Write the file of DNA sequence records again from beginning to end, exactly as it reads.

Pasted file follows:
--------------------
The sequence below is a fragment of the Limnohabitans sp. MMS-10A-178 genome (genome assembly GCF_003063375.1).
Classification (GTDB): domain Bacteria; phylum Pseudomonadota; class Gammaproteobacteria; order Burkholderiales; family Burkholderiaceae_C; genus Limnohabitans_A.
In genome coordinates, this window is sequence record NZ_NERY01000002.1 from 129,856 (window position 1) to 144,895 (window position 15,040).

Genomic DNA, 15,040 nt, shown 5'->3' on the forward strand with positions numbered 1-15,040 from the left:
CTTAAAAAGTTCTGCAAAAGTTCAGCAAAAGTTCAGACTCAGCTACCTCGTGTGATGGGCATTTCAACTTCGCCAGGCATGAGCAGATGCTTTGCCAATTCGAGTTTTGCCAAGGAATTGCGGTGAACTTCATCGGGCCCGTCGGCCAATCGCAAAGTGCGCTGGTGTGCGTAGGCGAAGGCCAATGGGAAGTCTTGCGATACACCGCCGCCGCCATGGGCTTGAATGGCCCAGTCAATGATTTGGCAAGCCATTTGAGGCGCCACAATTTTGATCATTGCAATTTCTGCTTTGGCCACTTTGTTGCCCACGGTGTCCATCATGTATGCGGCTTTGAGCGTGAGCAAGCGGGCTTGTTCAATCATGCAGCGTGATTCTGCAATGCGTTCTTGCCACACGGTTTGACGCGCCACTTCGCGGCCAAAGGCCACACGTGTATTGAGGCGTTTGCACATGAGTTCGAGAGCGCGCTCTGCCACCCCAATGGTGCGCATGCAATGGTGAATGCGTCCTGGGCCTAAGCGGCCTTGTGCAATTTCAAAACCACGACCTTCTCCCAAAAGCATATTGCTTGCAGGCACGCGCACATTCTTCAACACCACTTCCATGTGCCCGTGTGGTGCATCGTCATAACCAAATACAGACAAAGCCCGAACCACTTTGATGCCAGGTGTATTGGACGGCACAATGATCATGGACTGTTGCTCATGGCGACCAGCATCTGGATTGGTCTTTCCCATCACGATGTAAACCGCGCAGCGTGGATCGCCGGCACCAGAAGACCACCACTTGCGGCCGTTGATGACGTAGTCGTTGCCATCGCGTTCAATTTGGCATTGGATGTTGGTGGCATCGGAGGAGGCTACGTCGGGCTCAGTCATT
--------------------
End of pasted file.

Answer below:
The sequence below is a fragment of the Limnohabitans sp. MMS-10A-178 genome (genome assembly GCF_003063375.1).
Classification (GTDB): domain Bacteria; phylum Pseudomonadota; class Gammaproteobacteria; order Burkholderiales; family Burkholderiaceae_C; genus Limnohabitans_A.
In genome coordinates, this window is sequence record NZ_NERY01000002.1 from 129,856 (window position 1) to 144,895 (window position 15,040).

Genomic DNA, 15,040 nt, shown 5'->3' on the forward strand with positions numbered 1-15,040 from the left:
CTTAAAAAGTTCTGCAAAAGTTCAGCAAAAGTTCAGACTCAGCTACCTCGTGTGATGGGCATTTCAACTTCGCCAGGCATGAGCAGATGCTTTGCCAATTCGAGTTTTGCCAAGGAATTGCGGTGAACTTCATCGGGCCCGTCGGCCAATCGCAAAGTGCGCTGGTGTGCGTAGGCGAAGGCCAATGGGAAGTCTTGCGATACACCGCCGCCGCCATGGGCTTGAATGGCCCAGTCAATGATTTGGCAAGCCATTTGAGGCGCCACAATTTTGATCATTGCAATTTCTGCTTTGGCCACTTTGTTGCCCACGGTGTCCATCATGTATGCGGCTTTGAGCGTGAGCAAGCGGGCTTGTTCAATCATGCAGCGTGATTCTGCAATGCGTTCTTGCCACACGGTTTGACGCGCCACTTCGCGGCCAAAGGCCACACGTGTATTGAGGCGTTTGCACATGAGTTCGAGAGCGCGCTCTGCCACCCCAATGGTGCGCATGCAATGGTGAATGCGTCCTGGGCCTAAGCGGCCTTGTGCAATTTCAAAACCACGACCTTCTCCCAAAAGCATATTGCTTGCAGGCACGCGCACATTCTTCAACACCACTTCCATGTGCCCGTGTGGTGCATCGTCATAACCAAATACAGACAAAGCCCGAACCACTTTGATGCCAGGTGTATTGGACGGCACAATGATCATGGACTGTTGCTCATGGCGACCAGCATCTGGATTGGTCTTTCCCATCACGATGTAAACCGCGCAGCGTGGATCGCCGGCACCAGAAGACCACCACTTGCGGCCGTTGATGACGTAGTCGTTGCCATCGCGTTCAATTTGGCATTGGATGTTGGTGGCATCGGAGGAGGCTACGTCGGGCTCAGTCATT